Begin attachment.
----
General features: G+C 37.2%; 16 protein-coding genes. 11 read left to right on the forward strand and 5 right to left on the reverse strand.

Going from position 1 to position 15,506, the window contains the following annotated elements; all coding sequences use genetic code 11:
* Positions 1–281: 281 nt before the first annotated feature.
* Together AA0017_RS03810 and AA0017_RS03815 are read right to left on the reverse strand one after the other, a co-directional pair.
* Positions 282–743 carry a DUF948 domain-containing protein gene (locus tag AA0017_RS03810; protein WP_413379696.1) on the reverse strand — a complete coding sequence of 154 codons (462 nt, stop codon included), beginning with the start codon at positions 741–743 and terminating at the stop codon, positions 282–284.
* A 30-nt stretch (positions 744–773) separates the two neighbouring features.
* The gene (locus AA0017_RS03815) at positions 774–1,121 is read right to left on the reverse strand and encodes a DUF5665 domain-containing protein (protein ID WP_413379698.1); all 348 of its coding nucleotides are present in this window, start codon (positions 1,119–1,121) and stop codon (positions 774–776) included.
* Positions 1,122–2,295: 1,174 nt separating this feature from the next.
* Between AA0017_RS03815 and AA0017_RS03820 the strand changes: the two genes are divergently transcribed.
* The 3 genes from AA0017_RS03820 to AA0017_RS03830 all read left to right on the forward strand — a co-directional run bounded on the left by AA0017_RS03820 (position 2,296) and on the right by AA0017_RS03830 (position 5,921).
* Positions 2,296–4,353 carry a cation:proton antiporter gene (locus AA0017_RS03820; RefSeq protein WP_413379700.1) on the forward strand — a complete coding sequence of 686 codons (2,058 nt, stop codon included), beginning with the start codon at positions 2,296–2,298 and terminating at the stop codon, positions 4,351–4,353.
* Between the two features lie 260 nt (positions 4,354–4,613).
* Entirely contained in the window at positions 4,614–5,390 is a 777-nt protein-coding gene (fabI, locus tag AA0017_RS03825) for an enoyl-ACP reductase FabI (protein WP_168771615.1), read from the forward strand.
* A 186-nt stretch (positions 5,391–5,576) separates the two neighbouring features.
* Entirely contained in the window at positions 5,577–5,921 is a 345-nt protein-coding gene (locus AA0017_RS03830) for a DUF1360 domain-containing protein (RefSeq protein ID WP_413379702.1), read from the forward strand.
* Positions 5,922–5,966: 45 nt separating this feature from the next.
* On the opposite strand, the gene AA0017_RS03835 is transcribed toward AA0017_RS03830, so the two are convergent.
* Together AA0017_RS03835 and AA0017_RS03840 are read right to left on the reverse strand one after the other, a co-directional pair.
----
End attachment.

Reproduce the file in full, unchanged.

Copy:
General features: G+C 37.2%; 16 protein-coding genes. 11 read left to right on the forward strand and 5 right to left on the reverse strand.

Going from position 1 to position 15,506, the window contains the following annotated elements; all coding sequences use genetic code 11:
* Positions 1–281: 281 nt before the first annotated feature.
* Together AA0017_RS03810 and AA0017_RS03815 are read right to left on the reverse strand one after the other, a co-directional pair.
* Positions 282–743 carry a DUF948 domain-containing protein gene (locus tag AA0017_RS03810; protein WP_413379696.1) on the reverse strand — a complete coding sequence of 154 codons (462 nt, stop codon included), beginning with the start codon at positions 741–743 and terminating at the stop codon, positions 282–284.
* A 30-nt stretch (positions 744–773) separates the two neighbouring features.
* The gene (locus AA0017_RS03815) at positions 774–1,121 is read right to left on the reverse strand and encodes a DUF5665 domain-containing protein (protein ID WP_413379698.1); all 348 of its coding nucleotides are present in this window, start codon (positions 1,119–1,121) and stop codon (positions 774–776) included.
* Positions 1,122–2,295: 1,174 nt separating this feature from the next.
* Between AA0017_RS03815 and AA0017_RS03820 the strand changes: the two genes are divergently transcribed.
* The 3 genes from AA0017_RS03820 to AA0017_RS03830 all read left to right on the forward strand — a co-directional run bounded on the left by AA0017_RS03820 (position 2,296) and on the right by AA0017_RS03830 (position 5,921).
* Positions 2,296–4,353 carry a cation:proton antiporter gene (locus AA0017_RS03820; RefSeq protein WP_413379700.1) on the forward strand — a complete coding sequence of 686 codons (2,058 nt, stop codon included), beginning with the start codon at positions 2,296–2,298 and terminating at the stop codon, positions 4,351–4,353.
* Between the two features lie 260 nt (positions 4,354–4,613).
* Entirely contained in the window at positions 4,614–5,390 is a 777-nt protein-coding gene (fabI, locus tag AA0017_RS03825) for an enoyl-ACP reductase FabI (protein WP_168771615.1), read from the forward strand.
* A 186-nt stretch (positions 5,391–5,576) separates the two neighbouring features.
* Entirely contained in the window at positions 5,577–5,921 is a 345-nt protein-coding gene (locus AA0017_RS03830) for a DUF1360 domain-containing protein (RefSeq protein ID WP_413379702.1), read from the forward strand.
* Positions 5,922–5,966: 45 nt separating this feature from the next.
* On the opposite strand, the gene AA0017_RS03835 is transcribed toward AA0017_RS03830, so the two are convergent.
* Together AA0017_RS03835 and AA0017_RS03840 are read right to left on the reverse strand one after the other, a co-directional pair.